Fortunately for yours truly, the art of shameless self promotion is alive and well in America. (No, really, look here or here or here or here – also, if I’d actually read any of those I’d no doubt be a lot better at this.) This is relevant because I’m about to tell you that an essay that I myself wrote is “worth reading.” If the art of shameless self promotion were not alive and well I’d seem like even more… well… the opposite of humble.
Anyway, I just wrote an essay for the Washington Post that I actually do think is worth reading. Here’s why: I think a lot of people are reading Pope Francis’ latest interview with a question in the back of their minds that sounds something like this, “Pope Francis, you’re great and all, but are you going to do anything more than just talk about mercy? I mean, are any substantial changes (particularly the ones I want/am-afraid-of) going to happen?”
Those are fair questions. I mean that. They are not out of line. They are, however – in my opinion – out of order, that is, we are asking those questions first when we ought to ask them second. And, yes, now I’m going to quote myself (*sigh*):
It’s because [Pope Francis] knows himself to be a loved sinner that he is able to, again and again, throw a wrench of mercy into the gears through which we grind our world’s information. It’s not that he doesn’t care about change, or institutional reform, or theo-political structures, or the mobilization of the Catholic middle – actually, yes it is. He doesn’t care about any of those things in themselves. Or, more accurately, he only cares about them indifferently, only when the God who shows sinners mercy also cares about them first.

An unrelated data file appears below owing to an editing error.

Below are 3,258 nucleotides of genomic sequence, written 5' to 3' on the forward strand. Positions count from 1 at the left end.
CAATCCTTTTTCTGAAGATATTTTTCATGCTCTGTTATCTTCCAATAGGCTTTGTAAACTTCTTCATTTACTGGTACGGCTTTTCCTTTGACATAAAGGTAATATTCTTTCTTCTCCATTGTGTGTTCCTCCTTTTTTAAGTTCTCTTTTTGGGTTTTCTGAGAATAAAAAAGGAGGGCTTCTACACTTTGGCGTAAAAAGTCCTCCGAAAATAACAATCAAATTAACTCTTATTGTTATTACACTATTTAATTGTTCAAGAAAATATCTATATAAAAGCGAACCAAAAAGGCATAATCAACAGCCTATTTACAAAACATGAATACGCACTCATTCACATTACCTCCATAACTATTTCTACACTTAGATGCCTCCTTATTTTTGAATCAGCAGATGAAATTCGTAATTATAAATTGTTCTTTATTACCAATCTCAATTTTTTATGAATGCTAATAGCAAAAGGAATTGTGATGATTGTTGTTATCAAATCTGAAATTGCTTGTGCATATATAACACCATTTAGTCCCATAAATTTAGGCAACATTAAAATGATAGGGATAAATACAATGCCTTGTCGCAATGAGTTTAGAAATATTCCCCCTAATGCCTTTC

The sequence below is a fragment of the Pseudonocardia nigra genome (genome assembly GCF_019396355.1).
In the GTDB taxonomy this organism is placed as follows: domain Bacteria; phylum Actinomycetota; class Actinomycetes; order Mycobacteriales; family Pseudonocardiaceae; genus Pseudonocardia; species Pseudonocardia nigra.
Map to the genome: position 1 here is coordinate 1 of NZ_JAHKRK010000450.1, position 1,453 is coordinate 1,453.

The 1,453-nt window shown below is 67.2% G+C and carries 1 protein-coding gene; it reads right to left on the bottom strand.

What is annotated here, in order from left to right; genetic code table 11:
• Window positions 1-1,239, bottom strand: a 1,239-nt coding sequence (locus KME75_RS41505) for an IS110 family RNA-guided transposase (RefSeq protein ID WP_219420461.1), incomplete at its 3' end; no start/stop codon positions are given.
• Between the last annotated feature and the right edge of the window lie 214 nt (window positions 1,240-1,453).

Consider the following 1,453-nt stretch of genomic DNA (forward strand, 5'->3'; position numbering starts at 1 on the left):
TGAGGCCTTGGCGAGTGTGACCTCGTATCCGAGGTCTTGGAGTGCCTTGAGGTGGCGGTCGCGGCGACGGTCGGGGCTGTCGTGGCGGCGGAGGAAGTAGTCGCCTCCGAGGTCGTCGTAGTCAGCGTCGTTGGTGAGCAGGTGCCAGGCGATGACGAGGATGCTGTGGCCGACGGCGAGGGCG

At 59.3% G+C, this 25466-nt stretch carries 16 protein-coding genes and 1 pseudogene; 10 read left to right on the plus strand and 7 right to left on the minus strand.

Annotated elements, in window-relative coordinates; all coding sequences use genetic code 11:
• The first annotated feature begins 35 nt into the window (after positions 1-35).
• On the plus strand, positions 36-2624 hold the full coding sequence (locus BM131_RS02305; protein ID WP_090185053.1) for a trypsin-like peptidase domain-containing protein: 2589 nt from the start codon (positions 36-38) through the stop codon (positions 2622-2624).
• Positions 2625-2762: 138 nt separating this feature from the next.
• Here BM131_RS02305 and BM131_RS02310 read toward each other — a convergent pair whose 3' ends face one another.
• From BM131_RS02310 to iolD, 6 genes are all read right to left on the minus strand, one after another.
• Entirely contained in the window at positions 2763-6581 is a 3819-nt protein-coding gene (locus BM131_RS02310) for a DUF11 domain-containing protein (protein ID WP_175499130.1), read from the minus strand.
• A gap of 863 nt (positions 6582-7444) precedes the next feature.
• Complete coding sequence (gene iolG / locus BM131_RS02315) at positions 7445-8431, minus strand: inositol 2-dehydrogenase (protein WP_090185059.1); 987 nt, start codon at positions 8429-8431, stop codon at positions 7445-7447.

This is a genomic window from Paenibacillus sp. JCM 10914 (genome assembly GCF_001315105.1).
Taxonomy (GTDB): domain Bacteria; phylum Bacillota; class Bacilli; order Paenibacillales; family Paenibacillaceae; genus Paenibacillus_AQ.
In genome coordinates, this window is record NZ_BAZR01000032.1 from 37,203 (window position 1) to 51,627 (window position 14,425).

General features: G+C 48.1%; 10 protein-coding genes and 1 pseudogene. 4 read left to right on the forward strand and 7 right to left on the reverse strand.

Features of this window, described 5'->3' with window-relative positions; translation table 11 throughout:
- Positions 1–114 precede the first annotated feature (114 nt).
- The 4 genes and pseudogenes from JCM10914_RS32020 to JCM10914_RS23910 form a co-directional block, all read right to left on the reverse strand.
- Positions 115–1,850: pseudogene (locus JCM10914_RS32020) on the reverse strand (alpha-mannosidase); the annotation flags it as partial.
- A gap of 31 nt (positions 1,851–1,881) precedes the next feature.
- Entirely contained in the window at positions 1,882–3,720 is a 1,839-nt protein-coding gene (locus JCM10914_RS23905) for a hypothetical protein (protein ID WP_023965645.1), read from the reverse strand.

All this to say that Pope Francis is simply not playing by the rules of the game as we know them.
I – quite evidently – think that’s right, and if you want to read the rest of why you can find it here. I actually do hope you like it – even if you’re reading while (rightly) labeling me a used-car-salesman-for-the-Lord.
God bless the American self-promotion machine for letting me hide behind it, at least for today.
Pope Francis image courtesy Flickr user Jeffrey Bruno.